The energy of street art arrives at Pyramid Valley

It was the Cranmer Cantina, a pop-up fundraising restaurant in Christchurch that Pyramid Valley Vineyards has been involved with since 2012, that sparked the connection with two of that city’s respected street artists whose work is now adorning a new winery just completed in North Canterbury.
Artists Morpork and Yikes have created an eight metre by four metre artwork on the inside back wall of Pyramid Valley’s new winery just completed.
Owner Claudia and Mike Weersing wanted to support the talent of street artists of Christchurch and invited them to visit the vineyard to commission a bespoke artwork.

“I wanted them to show their expression of Pyramid Valley and what they felt while they were here,” says Mrs Weersing. “The art was to be totally representative of their emotions when walking the property and their subsequent creativity. “The art took four days to complete. It is a very emotional piece for me and it embraces everything about what we do here at Pyramid and the gifts of life we enjoy living in the country.”

Morpork painting at Pyramid ValleyIt was the grand opening of Oi You Rise when Claudia Weersing, who was instrumental in forming Cranmer Cantina to raise funds for various Christchurch charities, met street artist, Morpork. “That moment was very special for me, I immediately connected with Morpork and had a guided tour through some of the work he and Yikes had been doing,” says Mrs Weersing.

“It was obvious to me that these artists needed the support of the community to allow for their true expression of what it is like living in a post earthquake city. We have been most fortunate to see the evolution of street art across our city today; it has taken sad empty sites and given them life again.”

Morpork and Yikes visited the vineyard while the winery was under construction and together walked the property to get a sense of the style that is unique to Pyramid Valley, and developed their work that depicts the philosophies, flora and fauna of the property.

Read the full Press Release here.

 

Alternative Orange Wine by

Exciting Alternatives

EXCITING ALTERNATIVES
There’s more to wine than simply white and red, or indeed the sauvignon blanc and pinot noir that dominate New Zealand’s vineyards. In this section, I’ve explored lesser known whites, a rose and a rare “orange” wine.

Pyramid Valley Vineyards Growers Collection Kerner Estate Vineyard Marlborough Pinot Blanc/Pinot Gris 2012 $32
This intriguing amber-coloured wine derives its hue from the grapes being fermented with their skins, rather than having them removed before they can impart much colour or texture, as is the way with most whites. If you’ve never tried a so-called “orange wine” before, you may be surprised by its firm structure, which is more akin to that of a red. It’s flavours, too, are unconventional, blending notes of fresh hay, honey, cardamom and chrysanthemum with apricot fruit and a soy-like savoury undertone. A must for the adventurous wine explorer.

Stockists: Great Little Vineyards and Pyramid Valley Vineyards

Published: The New Zealand Herald – viva
April 24 2014

New Zealand winery trades in Bitcoin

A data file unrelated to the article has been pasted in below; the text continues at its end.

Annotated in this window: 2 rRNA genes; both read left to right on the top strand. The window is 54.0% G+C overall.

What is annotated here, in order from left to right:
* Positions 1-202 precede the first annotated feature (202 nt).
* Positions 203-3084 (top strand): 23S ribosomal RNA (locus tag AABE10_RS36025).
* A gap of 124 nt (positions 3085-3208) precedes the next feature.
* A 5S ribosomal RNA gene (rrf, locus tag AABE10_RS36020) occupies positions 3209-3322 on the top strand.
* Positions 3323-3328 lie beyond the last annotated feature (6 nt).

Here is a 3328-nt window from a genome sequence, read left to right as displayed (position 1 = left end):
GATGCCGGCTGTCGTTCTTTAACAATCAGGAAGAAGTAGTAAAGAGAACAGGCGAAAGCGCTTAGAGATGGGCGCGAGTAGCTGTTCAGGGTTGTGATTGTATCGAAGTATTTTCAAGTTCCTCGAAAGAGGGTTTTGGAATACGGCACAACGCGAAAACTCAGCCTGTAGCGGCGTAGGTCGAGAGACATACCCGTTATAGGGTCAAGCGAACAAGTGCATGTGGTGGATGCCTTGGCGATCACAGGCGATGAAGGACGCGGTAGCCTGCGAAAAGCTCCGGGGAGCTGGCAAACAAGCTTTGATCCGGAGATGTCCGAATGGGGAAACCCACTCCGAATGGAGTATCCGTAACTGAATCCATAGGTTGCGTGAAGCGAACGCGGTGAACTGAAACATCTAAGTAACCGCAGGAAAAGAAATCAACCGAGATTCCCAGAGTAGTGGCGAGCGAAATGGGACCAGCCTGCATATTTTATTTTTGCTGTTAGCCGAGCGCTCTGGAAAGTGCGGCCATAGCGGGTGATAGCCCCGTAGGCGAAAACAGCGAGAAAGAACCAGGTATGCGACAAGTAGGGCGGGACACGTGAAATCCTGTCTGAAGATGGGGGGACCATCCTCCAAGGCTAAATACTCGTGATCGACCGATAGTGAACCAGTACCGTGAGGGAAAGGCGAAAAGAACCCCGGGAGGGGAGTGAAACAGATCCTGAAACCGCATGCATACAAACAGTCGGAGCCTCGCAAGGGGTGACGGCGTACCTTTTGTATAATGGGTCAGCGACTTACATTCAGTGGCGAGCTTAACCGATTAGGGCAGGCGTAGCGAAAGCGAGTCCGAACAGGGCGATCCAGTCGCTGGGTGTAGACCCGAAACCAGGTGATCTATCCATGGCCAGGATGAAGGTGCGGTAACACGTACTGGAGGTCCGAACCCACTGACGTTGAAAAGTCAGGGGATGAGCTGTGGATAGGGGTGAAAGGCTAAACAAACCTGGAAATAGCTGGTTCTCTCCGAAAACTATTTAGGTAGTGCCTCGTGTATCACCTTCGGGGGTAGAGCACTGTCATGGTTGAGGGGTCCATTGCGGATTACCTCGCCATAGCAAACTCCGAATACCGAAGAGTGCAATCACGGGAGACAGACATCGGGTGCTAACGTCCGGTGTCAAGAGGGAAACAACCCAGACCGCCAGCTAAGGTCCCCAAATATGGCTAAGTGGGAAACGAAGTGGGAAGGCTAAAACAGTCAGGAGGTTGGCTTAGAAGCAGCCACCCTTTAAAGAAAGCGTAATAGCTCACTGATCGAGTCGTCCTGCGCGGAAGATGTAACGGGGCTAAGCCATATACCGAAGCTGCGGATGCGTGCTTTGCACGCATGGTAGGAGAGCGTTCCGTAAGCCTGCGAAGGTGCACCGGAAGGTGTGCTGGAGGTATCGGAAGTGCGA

New Zealand winery first in southern hemisphere to trade with bitcoin

A small high-end winery in North Canterbury is set to become the first wine business in the southern hemisphere to accept bitcoin payment to make transactions easier for its strong domestic and international customer base.

Pyramid Valley Vineyards produces collectable wines in New Zealand and sees the new currency as a development in line with its innovative approach to business.

Trade Bitcoin for Pyramid Valley Wines“It’s exciting times we live in and bitcoin is a movement that is gaining huge international traction as a currency that is borderless,” says Caine Thompson, managing director of Pyramid Valley. “We’re increasingly getting requests from our international customers to be able to pay with bitcoin, particularly for our exclusive Home Collection wines. They don’t want to be worried about exchange rates and costly transaction fees.”

Bitcoin is growing in demand and popularity as an alternative currency, and Thompson says his company has “positioned itself on freedom and ‘outside of the square’ winemaking and thinking that’s often referred to as disruptive innovation in other industries.

“Bitcoin is a logical fit that we need to be a part of. As a company that is increasing our customer base around the world, it makes sense to accept payment in bitcoin especially when we sell our wines across the globe direct through our website. From Thursday 28 November, Pyramid Valley will be accepting bitcoin on selected products through its website and making it possible for cellar door customers to pay this way by using their cellphone (Colwey Pinot Noir 2010, Home Collection Wooden box gift pack).

Pyramid Valley joins a growing number of companies embracing bitcoin transactions. Some of the recent converts include Sir Richard Branson’s Virgin Galactic, Walmart through e-gifter and online e-commerce leader, Shopify. Uptake is growing rapidly with over 12,000 businesses and charities across the globe now accepting bitcoin as a mechanism for trade.

Pyramid Valley Vineyards was established in 2000 by Mike and Claudia Weersing and has quickly become one of the country’s leading and most provocative wine producers.

“We continually challenge the status quo, push boundaries and the current paradigm. When this disruptive innovation is at the core of your culture, it makes for one incredibly exciting company with freedom,” says Thompson.

ENDS